Talking To Strangers: A (Comic) Guide



All too often, when people discuss street harassment, some people who aren’t sexualized, antagonized, and intimidated on the regular bemoan these newfound “restrictions” to their interactions with strangers. Fear not, defensive dudes! It *is* possible to chat with or compliment a stranger without that stranger perceiving you as a threat. This is a handy little visual guide for the visual creatures out there. Check out Schrödinger’s Rapist for more specific advice on how approach strangers in public. Compliments relating to a person’s appearance should make it very clear that the compliment is about someone’s skill or taste, not about their body or sex appeal. When in doubt: don’t! Good luck.

A Conversation About bell hooks and Beyoncé

This past week, The New School of NYC hosted a panel discussion called “Are You Still a Slave? Liberating the Black Female Body.” The panel was comprised of Janet Mock, Marci Blackman, Shola Lynch, and bell hooks. During the discussion, hooks, the author of Feminism is for Everybody, dropped what felt like a bomb. The conversation had turned to Beyoncé’s TIME cover and hooks was unrelenting with her criticism of Beyoncé. Janet Mock, who talks in her book “Redefining Realness” of the positive impact Beyoncé has had on her life, defended Bey, suggesting that she had far more agency than hooks was giving her credit for. hooks responded by indicating that Beyoncé was partly anti-feminist to the point where her impact was terrorist. She referred to an Audre Lorde quote to back up her criticisms; “The masters tools will never dismantle the master’s house.” 

I respect hooks so very much; Feminism is for Everybody was pivotal in my development as a feminist. I am not a huge Bey fan but her criticisms left my mind reeling. To help wrap my head around it, I contacted my friend Dan Lyles, who had recommended Feminism is for Everybody to me years ago. I felt much more settled about the whole debate after our conversation, and I’m sharing it here in the hopes that it will do the same for you.


Dan: Yeah. I mean, that’s totally a bell hooks thing to say, but I’m curious if people are going to be charitable enough to understand what she’s trying to get at. Cause I feel like, yea… Beyoncé’s blackness is mobilized in support of white supremacist heterosexual patriarchy and there is some agency she has, but it doesn’t chance the fact that it has these larger, untoward consequences.

Emily: Like Mock is celebrating the good with the bad and hooks is dismissing the good for the bad? And maybe the good isn’t enough to be worth the bad?


Dan:  I was just talking to someone the other day about bell hooks and how they wanted the earlier, firebrand hooks back.
Well. This is what that is. She’s going to hold you accountable for the things you do and say and Beyoncé, for all her nice qualities, is not a street hustler or some middle manager somewhere- she’s near the top of this hierarchy and allows herself to be used in defense of it. You do good, but if you’re not trying to break the structure or are shallowly critical of it, you gonna have the hooks put on you.


Emily:  Hahaha, that’s a great pun. And a good point.


Dan: And then there is this which decided that what is important now is to say “no no no, hooks is wrong!” When I don’t think they understand that if their arguments are held true, Beyoncé is more not less culpable.
But mainly, no one is taking hooks particularly seriously. At least not as someone who is to be understood. Only as someone to be reacted too. The same, I guess can be said for Beyoncé, but I don’t think that our capacity and attention for understanding these people as actors in the world is equal in the way that our compassion for them as human beings (may) be equal.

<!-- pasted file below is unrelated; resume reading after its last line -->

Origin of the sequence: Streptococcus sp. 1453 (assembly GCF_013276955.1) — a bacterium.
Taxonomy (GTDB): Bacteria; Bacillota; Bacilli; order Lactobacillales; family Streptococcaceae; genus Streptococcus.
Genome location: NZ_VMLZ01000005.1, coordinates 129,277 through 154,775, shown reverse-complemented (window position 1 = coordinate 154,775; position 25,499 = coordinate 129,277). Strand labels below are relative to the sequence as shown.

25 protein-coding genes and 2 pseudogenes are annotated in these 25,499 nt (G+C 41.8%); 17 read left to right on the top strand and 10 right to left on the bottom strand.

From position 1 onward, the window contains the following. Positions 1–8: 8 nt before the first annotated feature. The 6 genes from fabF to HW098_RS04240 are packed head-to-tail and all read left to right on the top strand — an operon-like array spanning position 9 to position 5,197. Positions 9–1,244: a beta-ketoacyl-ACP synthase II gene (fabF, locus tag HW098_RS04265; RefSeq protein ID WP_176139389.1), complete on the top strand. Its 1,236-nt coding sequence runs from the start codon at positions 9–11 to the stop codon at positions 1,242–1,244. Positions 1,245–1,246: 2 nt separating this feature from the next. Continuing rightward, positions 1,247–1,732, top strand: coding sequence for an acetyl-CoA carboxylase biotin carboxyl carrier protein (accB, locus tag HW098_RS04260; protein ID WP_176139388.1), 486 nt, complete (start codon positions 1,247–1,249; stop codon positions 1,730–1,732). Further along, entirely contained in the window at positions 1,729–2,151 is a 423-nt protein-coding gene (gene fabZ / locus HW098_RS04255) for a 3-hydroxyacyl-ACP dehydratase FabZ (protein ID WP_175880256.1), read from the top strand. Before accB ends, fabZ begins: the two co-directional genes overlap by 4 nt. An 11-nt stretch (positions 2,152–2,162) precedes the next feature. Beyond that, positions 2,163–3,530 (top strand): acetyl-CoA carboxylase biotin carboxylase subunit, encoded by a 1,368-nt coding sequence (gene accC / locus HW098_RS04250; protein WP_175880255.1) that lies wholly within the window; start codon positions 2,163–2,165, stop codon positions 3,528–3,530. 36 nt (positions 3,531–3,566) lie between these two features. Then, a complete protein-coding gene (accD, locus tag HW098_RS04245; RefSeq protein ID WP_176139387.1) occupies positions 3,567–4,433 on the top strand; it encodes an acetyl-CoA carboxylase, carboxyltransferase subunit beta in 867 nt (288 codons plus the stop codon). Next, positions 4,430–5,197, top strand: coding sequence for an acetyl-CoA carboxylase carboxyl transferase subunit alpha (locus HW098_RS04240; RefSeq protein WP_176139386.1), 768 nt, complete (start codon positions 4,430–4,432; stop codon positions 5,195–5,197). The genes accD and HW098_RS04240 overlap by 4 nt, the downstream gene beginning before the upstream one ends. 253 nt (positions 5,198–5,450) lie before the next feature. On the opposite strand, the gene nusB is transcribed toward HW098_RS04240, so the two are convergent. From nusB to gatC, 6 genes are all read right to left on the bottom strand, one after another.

Emily: I respect bell hooks so much as a thinker and I thought all feminists familiar with her would as well. I find what she says challenging but it seems really naive to dismiss her  as old.
I’m wondering what it would look like to be a person of influence, a black woman of influence, and still have the positive impact that women cite about Beyoncé without participating actively in oppressive systems. Is it the oppressive systems that give a person access to such a large audience? Even today with all the “democratization” of the internet, one still cannot compete with the influence of those people and companies that hold so much of the money.
Do you know where bell hooks stands on porn?


Dan: Well, bell hooks is a media scholar so I know she must have something. My guess, from my reading of her, is that she is more concerned with the way that black bodies are hated/loved/desired/destroyed, or displayed in service of pornography  given a colonialist history of sexualizing black bodies, than she is with pornography as a huge, complex thing. And, if anything gets her ire, is that when black women who are directly effected by the ways in which they are depicted and marginlized and used in pornography speak out against it or begin asking the hard question “What is it we have here?”, it is white and often male people who step in to tell them they are ‘counterrevolutionary’ or ‘anti-feminist’ because they don’t support an agenda that disproportionately loves and gives attention to particular kinds of white feminists.
It’s like, sex positive feminists and pro-pornography feminists who can’t take into account that their sex positivism and pro-pornography have as structuing contexts their own position white, male, privileged, etc. in the construction of their idenities are the real folks that hooks would have a problem with. Instead, I think she would want a way of talking about pornography and sex positivism (not sure why I’m bringing them up execept they’re both mentioned in that article I linked you) that accepts that those things don’t have equal consequences for all people and they’re allowed to point that out.


Emily:  I read a piece about this feminist porn festival in Toronto and I’m thinking about that sort of alternative pornography when I’m trying to imagine an alternative reality Beyoncé. But non exploitative / feminist porn is very much a fringe thing, which I guess is exactly what I was thinking about the alternative imaginary Beyoncé.


Dan: I think that’s a real interesting question. Are we alternate /to/ hegemonic pornography or are we alternative /within/ hegemonic pornography? The same might be asked with imaginaries of Beyoncé.